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    ABSTRACT: G protein-coupled receptor (GPCR) structural biology has progressed dramatically in the last decade. There are now over 120 GPCR crystal structures deposited in the Protein Data Bank of 32 different receptors from families scattered across the phylogenetic tree, including Class B, C, and Frizzled GPCRs. These structures have been obtained in combination with a wide variety of ligands, and captured in a range of conformational states. This surge in structural knowledge has enlightened research into the molecular recognition of biologically active molecules, the mechanisms of receptor activation, the dynamics of functional selectivity, and fuelled structure- based drug design efforts for GPCRs. Here we summarize the innovations in both protein engineering/molecular biology and crystallography techniques that have led to these advances in GPCR structural biology, and discuss how they may influence the resulting structural models. We also provide a brief molecular pharmacologist's guide to GPCR X-ray crystallography, outlining some key aspects in the process of structure determination, with the goal to encourage non-crystallographers to interrogate structures at the molecular level. Finally we show how chemogenomics approaches can be used to marry the wealth of existing receptor pharmacology data with the expanding repertoire of structures, providing a deeper understanding of the mechanistic details of GPCR function. The American Society for Pharmacology and Experimental Therapeutics.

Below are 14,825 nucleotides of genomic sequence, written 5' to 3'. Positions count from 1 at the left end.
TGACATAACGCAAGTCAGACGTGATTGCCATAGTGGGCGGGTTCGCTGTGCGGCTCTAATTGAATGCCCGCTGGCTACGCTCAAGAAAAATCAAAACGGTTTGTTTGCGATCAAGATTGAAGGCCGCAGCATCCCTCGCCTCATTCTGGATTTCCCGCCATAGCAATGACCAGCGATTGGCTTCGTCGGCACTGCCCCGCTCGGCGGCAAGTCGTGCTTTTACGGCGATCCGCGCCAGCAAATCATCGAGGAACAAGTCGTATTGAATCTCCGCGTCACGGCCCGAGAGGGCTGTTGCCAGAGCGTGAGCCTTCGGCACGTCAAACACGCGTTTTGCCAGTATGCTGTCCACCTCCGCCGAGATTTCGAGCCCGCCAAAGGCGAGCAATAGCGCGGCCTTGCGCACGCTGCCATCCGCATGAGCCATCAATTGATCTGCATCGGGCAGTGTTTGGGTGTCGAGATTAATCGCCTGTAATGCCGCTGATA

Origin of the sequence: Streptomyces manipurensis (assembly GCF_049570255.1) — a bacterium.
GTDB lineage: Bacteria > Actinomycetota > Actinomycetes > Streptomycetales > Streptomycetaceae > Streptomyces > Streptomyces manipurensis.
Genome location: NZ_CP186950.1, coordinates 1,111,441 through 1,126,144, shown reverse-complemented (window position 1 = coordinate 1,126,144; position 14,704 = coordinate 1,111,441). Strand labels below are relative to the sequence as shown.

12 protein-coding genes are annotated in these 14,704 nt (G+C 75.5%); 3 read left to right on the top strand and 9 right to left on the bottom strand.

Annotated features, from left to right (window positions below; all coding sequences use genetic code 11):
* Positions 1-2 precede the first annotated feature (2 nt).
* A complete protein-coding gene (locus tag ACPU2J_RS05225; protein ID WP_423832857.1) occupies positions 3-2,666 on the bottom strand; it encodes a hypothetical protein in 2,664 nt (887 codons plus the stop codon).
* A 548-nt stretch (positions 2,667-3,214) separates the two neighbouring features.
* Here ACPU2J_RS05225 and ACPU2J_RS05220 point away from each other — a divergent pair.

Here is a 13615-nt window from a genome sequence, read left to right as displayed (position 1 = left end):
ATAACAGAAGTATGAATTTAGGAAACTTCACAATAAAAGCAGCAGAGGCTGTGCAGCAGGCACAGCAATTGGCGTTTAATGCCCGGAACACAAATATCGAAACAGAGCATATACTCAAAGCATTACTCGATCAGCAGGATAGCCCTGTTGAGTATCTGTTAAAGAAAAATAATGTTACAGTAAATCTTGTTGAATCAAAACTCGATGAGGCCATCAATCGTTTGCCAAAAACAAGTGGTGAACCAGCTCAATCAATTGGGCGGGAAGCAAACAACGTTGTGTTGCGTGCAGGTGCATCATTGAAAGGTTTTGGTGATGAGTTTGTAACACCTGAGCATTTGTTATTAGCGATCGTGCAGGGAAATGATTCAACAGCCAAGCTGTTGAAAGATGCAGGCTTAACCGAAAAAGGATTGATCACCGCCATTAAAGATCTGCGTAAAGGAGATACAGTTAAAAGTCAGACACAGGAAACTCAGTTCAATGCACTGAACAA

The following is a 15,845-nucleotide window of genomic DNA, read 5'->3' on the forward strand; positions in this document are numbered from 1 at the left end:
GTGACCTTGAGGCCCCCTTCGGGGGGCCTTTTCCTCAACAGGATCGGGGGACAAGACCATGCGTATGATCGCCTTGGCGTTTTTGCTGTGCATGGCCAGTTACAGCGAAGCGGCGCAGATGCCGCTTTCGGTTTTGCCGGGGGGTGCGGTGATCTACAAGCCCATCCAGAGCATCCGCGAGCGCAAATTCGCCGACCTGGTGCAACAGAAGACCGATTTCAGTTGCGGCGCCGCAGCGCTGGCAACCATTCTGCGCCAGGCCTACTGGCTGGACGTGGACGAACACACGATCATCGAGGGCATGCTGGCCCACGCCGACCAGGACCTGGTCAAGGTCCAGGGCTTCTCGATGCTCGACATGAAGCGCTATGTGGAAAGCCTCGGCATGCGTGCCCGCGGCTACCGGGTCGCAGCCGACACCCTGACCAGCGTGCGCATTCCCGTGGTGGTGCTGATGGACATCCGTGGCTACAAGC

No preview · Article · Jul 2015 · Molecular pharmacology
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    • "The several recent crystal structures that show interacting parallel receptors in the crystal unit cell (Fig. 3) have been used as an argument in favor of GPCR dimerization, although the possibility exists that these are crystallographic artifacts and/or they do not necessarily represent physiologically relevant interfaces. Two of the five available opioid receptor crystal structures (Fenalti et al., 2014; Granier et al., 2012; Manglik et al., 2012; Thompson et al., 2012; Wu et al., 2012), specifically the structures of μ (Manglik et al., 2012) and κ (Wu et al., 2012) receptors, also reveal parallel arrangements of interacting receptors. As shown in Fig. 3, these correspond to two different interfaces in the case of μ receptor, one of which is also seen in the κ receptor crystal "
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    ABSTRACT: Opioid receptors are important drug targets for pain management, addiction, and mood disorders. Although substantial research on these important subtypes of G protein-coupled receptors has been conducted over the past two decades to discover ligands with higher specificity and diminished side effects, currently used opioid therapeutics remain suboptimal. Luckily, recent advances in structural biology of opioid receptors provide unprecedented insights into opioid receptor pharmacology and signaling. We review here a few recent studies that have used the crystal structures of opioid receptors as a basis for revealing mechanistic details of signal transduction mediated by these receptors, and for the purpose of drug discovery. Copyright © 2015. Published by Elsevier B.V.
    Full-text · Article · May 2015 · European journal of pharmacology